Department stores are losing their grip on the UK clothing market due to the increasing popularity of supermarkets and specialised retailers as a destination to purchase clothes a new report says.

The report, undertaken by retail consultancy Verdict, reveals that clothing retailers such as Next are coming up with better ranges and more competitive prices than department stores.

Department stores' share of the non-food market has plummeted from 9.8 per cent in 1999 to 8.9 per cent in 2004 the report says. Verdict predicts this share will fall even further to 8.1 per cent in the next five years.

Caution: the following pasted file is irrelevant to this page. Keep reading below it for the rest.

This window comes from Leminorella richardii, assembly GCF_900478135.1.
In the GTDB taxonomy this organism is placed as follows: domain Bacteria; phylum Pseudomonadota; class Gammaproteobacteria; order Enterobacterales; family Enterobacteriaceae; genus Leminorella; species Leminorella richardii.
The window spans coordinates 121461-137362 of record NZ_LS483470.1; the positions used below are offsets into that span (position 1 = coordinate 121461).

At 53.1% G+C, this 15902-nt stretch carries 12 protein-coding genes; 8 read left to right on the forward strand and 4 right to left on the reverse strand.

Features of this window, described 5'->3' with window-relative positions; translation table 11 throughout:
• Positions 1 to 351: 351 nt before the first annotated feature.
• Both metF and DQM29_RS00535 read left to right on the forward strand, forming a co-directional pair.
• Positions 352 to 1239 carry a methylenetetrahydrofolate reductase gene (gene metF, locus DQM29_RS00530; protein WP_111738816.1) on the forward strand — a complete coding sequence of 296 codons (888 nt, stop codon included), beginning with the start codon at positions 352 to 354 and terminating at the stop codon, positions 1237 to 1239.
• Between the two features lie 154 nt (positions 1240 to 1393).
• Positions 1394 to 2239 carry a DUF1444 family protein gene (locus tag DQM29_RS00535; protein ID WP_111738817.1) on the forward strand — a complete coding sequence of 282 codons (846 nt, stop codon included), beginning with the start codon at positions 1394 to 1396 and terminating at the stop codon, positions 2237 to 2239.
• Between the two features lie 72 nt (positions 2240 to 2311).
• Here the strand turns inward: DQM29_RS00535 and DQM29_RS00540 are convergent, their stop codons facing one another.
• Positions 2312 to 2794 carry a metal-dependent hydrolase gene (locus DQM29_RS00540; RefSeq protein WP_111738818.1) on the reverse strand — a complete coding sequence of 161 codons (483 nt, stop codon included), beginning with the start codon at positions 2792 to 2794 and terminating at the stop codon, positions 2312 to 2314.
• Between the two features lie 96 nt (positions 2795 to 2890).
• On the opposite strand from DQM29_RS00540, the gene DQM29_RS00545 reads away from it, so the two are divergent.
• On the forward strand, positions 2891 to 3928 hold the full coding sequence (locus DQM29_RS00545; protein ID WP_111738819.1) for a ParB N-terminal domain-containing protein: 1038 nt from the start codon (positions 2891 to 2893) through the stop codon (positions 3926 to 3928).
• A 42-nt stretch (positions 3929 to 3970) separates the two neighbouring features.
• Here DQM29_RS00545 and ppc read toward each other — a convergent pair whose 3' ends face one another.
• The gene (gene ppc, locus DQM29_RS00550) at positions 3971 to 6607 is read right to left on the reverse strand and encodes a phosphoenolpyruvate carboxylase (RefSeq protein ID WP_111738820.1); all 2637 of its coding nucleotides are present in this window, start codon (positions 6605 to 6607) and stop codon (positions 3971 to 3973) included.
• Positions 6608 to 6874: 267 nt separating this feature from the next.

One of the key problems faced by department stores is their inability to secure large sites when expanding, meaning that they have to open smaller stores which offer a more limited selection of merchandise.

However, two exceptions to the trend appear to be the John Lewis and Debenhams chains, which offer a wide selection of goods instead of just relying on their clothing ranges.

Verdict adds that department stores in general drive away their key middle-aged market by introducing trendy fashion concessions instead of sticking to classic clothing ranges.

55+ consumers make up the majority of department stores' clientele and spent £5.5 billion in 2004. Verdict predicts that in the next five years they will spend approximately 50 per cent more in the non-food market than those aged under 35.